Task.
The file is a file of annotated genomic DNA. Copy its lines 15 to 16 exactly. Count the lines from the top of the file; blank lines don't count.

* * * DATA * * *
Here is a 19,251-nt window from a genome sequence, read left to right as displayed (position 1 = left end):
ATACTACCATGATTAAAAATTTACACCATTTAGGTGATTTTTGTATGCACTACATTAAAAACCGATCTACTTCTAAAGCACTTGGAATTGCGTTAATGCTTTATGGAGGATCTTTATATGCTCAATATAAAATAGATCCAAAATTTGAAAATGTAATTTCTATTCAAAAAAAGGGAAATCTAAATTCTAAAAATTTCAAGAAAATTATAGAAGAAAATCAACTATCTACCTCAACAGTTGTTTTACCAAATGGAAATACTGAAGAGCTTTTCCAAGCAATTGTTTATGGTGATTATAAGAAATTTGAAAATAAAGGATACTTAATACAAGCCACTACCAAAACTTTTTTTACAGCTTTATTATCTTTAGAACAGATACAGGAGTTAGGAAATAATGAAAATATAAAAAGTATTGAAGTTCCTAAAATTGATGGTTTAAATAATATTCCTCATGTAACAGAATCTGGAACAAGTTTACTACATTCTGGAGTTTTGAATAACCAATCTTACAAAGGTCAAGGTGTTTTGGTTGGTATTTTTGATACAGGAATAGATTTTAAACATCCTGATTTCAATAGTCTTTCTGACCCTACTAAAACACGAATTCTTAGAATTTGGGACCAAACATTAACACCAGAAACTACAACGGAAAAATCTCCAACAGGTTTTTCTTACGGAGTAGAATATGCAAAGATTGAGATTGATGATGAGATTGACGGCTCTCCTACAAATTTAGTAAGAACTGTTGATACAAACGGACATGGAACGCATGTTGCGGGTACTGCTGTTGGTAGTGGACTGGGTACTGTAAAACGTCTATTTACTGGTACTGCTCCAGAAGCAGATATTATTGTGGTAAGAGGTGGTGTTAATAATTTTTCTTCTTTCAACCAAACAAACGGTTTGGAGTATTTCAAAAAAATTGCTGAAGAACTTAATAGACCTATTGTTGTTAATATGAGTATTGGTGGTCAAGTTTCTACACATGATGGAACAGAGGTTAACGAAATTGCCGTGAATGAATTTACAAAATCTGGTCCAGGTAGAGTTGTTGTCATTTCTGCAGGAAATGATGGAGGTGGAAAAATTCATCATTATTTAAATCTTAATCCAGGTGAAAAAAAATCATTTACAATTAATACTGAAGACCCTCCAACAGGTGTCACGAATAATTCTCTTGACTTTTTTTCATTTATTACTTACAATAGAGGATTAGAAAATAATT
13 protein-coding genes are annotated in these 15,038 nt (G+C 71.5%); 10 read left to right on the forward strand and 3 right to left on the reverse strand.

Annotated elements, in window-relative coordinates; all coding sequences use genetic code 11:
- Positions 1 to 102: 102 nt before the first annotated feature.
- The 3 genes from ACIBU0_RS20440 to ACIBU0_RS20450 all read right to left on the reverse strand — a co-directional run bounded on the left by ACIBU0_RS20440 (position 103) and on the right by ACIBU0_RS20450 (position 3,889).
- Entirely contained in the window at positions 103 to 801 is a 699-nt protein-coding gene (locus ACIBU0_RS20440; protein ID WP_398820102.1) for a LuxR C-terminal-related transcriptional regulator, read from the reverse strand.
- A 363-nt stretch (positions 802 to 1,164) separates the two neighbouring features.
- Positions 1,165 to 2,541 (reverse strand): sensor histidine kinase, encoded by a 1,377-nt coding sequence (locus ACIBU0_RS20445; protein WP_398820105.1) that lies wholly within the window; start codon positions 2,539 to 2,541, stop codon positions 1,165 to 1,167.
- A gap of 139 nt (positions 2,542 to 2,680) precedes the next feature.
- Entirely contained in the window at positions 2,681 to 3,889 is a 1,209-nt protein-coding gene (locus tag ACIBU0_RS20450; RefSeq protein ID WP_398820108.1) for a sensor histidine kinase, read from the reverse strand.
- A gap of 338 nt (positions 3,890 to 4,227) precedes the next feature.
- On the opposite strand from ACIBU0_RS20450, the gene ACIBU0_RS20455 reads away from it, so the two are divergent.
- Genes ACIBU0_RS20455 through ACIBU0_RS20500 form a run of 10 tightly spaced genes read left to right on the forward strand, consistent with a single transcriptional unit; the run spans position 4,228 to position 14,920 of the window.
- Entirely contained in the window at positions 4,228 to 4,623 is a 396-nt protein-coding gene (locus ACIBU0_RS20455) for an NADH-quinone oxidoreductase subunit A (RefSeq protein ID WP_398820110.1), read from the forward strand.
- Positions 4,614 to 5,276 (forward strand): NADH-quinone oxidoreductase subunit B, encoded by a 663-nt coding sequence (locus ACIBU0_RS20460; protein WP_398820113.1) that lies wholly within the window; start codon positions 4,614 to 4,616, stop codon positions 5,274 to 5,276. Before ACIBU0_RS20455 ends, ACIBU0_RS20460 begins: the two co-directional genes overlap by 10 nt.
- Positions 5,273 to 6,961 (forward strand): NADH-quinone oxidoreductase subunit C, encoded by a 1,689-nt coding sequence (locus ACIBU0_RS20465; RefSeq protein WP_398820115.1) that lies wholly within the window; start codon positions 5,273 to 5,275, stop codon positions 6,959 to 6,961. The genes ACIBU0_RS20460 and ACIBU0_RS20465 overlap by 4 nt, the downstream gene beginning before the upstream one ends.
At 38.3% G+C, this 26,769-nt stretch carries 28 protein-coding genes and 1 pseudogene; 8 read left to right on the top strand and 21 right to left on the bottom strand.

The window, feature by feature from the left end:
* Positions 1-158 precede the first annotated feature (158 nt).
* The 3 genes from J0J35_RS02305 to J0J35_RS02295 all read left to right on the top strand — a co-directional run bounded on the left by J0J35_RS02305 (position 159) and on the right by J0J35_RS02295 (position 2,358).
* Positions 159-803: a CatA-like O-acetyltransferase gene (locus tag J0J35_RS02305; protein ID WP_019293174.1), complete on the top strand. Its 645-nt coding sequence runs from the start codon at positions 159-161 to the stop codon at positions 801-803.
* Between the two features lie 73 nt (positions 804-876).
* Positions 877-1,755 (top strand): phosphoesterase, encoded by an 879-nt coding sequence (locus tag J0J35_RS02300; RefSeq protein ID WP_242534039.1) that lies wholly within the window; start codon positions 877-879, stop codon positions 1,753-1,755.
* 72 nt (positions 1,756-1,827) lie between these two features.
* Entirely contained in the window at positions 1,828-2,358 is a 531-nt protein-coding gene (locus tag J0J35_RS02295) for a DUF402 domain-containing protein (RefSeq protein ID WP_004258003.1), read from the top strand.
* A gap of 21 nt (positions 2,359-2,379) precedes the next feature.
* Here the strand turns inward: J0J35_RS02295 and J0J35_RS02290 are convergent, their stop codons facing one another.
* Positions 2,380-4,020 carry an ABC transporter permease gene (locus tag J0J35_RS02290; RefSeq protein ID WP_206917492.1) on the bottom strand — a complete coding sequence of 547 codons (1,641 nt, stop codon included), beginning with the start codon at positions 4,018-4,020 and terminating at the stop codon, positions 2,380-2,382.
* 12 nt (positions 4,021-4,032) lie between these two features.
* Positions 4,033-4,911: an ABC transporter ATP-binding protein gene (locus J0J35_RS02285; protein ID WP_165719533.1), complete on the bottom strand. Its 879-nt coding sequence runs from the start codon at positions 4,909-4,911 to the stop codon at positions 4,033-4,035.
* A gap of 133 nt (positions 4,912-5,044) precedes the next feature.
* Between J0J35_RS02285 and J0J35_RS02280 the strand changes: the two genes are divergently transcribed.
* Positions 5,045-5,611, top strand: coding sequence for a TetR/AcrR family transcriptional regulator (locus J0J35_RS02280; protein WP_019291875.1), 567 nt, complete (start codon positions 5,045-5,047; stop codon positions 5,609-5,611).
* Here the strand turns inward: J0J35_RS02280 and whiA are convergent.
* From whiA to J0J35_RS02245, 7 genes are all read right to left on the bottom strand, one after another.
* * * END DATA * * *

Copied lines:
- Entirely contained in the window at positions 4,228 to 4,623 is a 396-nt protein-coding gene (locus ACIBU0_RS20455) for an NADH-quinone oxidoreductase subunit A (RefSeq protein ID WP_398820110.1), read from the forward strand.
- Positions 4,614 to 5,276 (forward strand): NADH-quinone oxidoreductase subunit B, encoded by a 663-nt coding sequence (locus ACIBU0_RS20460; protein WP_398820113.1) that lies wholly within the window; start codon positions 4,614 to 4,616, stop codon positions 5,274 to 5,276. Before ACIBU0_RS20455 ends, ACIBU0_RS20460 begins: the two co-directional genes overlap by 10 nt.